Table 2: Performance parameters of growing chicks fed high and low tannin grain sorghum variety based diets (0-8 weeks of age)






Initial weight, g

43.2 a




Weight gain, g/d





DM intake, g/d





Feed conversion ratio, g feed/g gain





Leg abnormality incidences, %






Table 3: Performance parameters of growing chicks fed Moringa (MOL) and molasses supplemented (SCM) sorghum based diets (0-8 weeks of age)


Supplementary diet






Initial weight, g






Final weight, g






Daily weight gain, g






LAI, %






ab Means along the same row with different superscripts differ at p<0.05)

Table 4: Interaction of tannin levels in grain sorghum variety and type of supplementary strategy on dry matter intake and feed conversion ratio of growing chicks (0-8 weeks of age).












DM intake, g


41.4 ab



41.1 ab

33.1 ab



Feed conversion, g feed/g gain










ab Means along the same row within main effects with different superscripts differ at p < 0.05


The absence of bird mortality observed in the present study amongst HTS and LTS dietary groups indicates that tannin had no lethal effects on survival. Dietary tannin levels more than 3% have detrimental effects on survival according to Ali and Mahmood (2013). Our results agree with previous studies (Hassan et al 2003).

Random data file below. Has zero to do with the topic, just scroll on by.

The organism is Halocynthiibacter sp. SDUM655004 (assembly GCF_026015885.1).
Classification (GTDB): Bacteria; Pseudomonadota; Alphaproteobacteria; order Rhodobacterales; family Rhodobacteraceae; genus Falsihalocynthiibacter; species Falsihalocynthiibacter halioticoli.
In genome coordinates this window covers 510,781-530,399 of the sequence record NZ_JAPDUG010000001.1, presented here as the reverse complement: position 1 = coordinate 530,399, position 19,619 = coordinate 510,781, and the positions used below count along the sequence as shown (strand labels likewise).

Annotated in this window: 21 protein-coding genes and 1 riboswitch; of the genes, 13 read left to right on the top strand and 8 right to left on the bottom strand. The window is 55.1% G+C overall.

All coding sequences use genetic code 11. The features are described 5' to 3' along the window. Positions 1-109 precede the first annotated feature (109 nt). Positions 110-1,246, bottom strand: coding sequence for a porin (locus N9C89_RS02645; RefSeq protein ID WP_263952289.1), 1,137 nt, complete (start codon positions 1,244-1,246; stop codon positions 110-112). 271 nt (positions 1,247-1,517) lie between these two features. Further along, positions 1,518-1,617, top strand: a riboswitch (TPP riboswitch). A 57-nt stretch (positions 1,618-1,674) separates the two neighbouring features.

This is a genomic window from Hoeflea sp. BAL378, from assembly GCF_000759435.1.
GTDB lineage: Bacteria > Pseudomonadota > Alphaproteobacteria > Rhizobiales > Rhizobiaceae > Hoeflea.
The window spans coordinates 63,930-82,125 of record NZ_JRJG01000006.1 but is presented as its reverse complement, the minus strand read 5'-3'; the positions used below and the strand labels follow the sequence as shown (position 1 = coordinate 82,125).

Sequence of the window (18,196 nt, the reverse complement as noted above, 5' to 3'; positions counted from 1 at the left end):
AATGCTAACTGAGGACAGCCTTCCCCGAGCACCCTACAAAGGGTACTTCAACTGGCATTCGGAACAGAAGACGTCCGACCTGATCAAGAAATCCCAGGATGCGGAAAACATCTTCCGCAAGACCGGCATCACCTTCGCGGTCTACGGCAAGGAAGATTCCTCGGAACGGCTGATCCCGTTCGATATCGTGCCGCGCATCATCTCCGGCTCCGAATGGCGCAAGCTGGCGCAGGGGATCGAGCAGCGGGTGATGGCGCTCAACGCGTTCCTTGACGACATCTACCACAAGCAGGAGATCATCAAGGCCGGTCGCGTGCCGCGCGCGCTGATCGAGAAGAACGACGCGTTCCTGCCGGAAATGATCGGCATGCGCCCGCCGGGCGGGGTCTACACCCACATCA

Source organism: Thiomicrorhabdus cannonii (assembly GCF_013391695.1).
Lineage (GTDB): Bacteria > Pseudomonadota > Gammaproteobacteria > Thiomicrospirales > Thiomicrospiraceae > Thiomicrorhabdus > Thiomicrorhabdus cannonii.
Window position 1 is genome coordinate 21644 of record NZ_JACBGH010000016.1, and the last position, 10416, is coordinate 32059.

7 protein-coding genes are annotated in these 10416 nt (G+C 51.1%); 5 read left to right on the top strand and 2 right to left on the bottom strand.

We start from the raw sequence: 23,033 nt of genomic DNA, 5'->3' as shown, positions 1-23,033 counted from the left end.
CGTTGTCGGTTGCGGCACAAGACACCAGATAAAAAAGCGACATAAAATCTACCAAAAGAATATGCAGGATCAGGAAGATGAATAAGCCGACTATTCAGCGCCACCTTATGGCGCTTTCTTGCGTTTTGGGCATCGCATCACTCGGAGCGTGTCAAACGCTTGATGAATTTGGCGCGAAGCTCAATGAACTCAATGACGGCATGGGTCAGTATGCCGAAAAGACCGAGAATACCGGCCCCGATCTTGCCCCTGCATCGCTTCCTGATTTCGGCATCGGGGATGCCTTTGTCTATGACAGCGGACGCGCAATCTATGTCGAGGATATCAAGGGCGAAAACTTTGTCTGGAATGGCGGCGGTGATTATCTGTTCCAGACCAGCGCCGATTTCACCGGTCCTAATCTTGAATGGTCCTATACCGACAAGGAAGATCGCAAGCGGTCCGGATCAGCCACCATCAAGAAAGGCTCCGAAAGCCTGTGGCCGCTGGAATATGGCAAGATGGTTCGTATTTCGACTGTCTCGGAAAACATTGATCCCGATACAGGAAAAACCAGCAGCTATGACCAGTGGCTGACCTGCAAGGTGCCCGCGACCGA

The paleness of body parts (shank, feet and beak) observed in HTS and LTS dietary groups are attributed to the absence of xanthophylls and carotenoid pigments in sorghum grain (NRC 1994;  Sauvant et al 2004). These results concur with other research results (Moura et al 2011; Garcia et al 2013). Meat and egg yolk colour is a valuable quality attribute evaluated by consumers. The colored poultry products are an indication of meat freshness and directly influence the consumer's final purchase decision. The success of a product depends on consumers' acceptance and its quality and appearance are amongst the most valuable features. Therefore utilization of sorghum-based diets in poultry requires addition of synthetic or natural pigments to improve coloration of the products (Assuena et al 2008; Garcia et al 2013; Schiedt 1998).